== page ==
David Greenberg over at Slate has a piece about Barack Obama as Adlai Stevenson. (That is a bit of an unfair summary of Greenberg’s point – but he places Obama in the same political camp as the Mugwumps and Adlai.) Just a few weeks ago, Shaun Mullen, proprietor of the Kiko’s House blog “Is Barack Obama the New Gene McCarthy?” and answers, on the whole, yes. Some time before that Ted Sorenson, among others, began to compare Obama to JFK.
There’s always a bit of this going around – with Hillary and Giuliani both being compared to Nixon; Fred Thompson to Reagan; and Mitt Romney to JFK. But it is my sense that pundits are having a harder time placing Obama than any other candidate in the race. The comparisons to Nixon are based on the shared paranoia mainly; those of Fred Thompson have to do with his TV style; Mitt Romney because of the religious issue. The Obama analogies are different. Rather than attempting to make a historical comparison on a single point, they attempt to place his entire political presence.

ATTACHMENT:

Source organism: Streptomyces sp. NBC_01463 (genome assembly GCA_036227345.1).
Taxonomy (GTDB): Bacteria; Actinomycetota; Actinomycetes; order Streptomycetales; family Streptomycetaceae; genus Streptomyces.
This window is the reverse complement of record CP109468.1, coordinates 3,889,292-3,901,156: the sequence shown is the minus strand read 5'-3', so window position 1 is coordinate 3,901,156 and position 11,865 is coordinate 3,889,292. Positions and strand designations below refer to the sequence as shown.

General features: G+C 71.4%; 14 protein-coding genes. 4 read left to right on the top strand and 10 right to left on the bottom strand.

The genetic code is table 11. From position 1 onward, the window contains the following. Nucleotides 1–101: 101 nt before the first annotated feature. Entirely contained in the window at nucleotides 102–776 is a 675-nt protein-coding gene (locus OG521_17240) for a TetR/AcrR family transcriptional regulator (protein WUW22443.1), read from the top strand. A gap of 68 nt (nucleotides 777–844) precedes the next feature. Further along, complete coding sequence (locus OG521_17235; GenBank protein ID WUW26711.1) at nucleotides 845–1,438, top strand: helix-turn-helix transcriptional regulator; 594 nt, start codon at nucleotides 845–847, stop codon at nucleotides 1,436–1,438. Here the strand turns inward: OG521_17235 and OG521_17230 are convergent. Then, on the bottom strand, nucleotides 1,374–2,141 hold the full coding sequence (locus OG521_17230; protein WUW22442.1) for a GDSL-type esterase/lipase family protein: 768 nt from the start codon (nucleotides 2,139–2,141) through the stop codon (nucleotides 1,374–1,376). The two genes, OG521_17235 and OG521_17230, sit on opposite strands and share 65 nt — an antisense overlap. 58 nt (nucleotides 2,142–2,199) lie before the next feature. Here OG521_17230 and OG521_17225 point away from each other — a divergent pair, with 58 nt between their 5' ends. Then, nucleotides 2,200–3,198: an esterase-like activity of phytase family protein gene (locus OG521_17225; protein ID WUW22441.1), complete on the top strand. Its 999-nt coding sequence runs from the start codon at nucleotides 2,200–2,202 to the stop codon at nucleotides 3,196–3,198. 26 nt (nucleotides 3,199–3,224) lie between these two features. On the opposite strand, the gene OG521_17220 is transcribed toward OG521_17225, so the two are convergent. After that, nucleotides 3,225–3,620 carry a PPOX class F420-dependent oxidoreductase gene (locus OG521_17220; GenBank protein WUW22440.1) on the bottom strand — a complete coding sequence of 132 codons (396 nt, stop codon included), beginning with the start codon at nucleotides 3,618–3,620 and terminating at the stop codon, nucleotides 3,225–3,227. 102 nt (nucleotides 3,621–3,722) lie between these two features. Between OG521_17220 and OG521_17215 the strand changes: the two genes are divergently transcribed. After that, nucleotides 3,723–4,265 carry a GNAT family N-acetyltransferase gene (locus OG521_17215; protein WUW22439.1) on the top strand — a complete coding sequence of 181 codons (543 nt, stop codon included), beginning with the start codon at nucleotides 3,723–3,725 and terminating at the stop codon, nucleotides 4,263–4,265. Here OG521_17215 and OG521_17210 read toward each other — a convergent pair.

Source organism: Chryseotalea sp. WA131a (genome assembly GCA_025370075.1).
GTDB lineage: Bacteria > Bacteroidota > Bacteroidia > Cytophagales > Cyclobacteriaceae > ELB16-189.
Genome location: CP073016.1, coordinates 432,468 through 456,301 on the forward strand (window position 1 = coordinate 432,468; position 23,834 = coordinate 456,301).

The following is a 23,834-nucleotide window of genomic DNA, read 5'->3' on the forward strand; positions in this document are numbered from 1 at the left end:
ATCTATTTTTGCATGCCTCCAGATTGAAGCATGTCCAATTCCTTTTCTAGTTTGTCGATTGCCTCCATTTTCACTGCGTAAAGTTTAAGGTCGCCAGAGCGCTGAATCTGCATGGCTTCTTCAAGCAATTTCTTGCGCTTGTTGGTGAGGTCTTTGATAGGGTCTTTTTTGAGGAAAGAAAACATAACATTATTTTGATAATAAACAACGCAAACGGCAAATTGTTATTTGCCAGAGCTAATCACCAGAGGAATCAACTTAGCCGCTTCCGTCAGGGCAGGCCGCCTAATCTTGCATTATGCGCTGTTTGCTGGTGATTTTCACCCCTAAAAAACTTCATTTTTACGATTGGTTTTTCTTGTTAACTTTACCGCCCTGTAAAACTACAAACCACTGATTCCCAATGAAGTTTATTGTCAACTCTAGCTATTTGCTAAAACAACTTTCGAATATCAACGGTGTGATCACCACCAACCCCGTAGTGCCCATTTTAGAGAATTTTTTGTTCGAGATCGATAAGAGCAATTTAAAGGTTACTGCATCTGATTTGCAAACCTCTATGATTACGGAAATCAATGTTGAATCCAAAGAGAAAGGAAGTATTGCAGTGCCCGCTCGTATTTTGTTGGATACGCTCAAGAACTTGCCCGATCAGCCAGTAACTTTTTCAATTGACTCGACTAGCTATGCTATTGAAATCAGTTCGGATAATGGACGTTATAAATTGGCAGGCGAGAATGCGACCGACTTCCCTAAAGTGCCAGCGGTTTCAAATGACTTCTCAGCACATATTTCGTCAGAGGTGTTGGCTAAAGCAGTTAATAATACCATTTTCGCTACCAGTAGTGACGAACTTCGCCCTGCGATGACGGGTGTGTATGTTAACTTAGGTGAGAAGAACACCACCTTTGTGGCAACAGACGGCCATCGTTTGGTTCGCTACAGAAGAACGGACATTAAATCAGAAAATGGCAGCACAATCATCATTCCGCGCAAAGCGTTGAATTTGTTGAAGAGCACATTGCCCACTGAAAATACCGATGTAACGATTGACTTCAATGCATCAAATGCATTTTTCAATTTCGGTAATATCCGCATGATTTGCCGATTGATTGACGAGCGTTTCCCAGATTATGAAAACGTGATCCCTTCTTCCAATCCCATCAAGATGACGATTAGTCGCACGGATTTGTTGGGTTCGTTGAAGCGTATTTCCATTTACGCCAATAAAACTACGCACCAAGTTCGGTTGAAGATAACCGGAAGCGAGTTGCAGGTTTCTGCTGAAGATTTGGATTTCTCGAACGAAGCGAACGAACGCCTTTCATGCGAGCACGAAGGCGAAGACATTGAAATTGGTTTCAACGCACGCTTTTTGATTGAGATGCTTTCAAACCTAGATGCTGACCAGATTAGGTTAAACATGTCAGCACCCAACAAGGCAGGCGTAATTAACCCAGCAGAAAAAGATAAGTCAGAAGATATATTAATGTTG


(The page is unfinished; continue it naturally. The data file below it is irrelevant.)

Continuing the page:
I think the reason is that it is clear to most pundits where Hillary comes from – what tradition she is part of; the same is true of every other candidate. Obama represents a break. He represents a point of view that does not come out of nowhere, but is new to the political scene. He represents a new synthesis.
This is why everyone is struggling to explain him away with interesting (and insightful) historical analogies. And this is also why everyone so far has failed.
One reply on “The Historical Obama”
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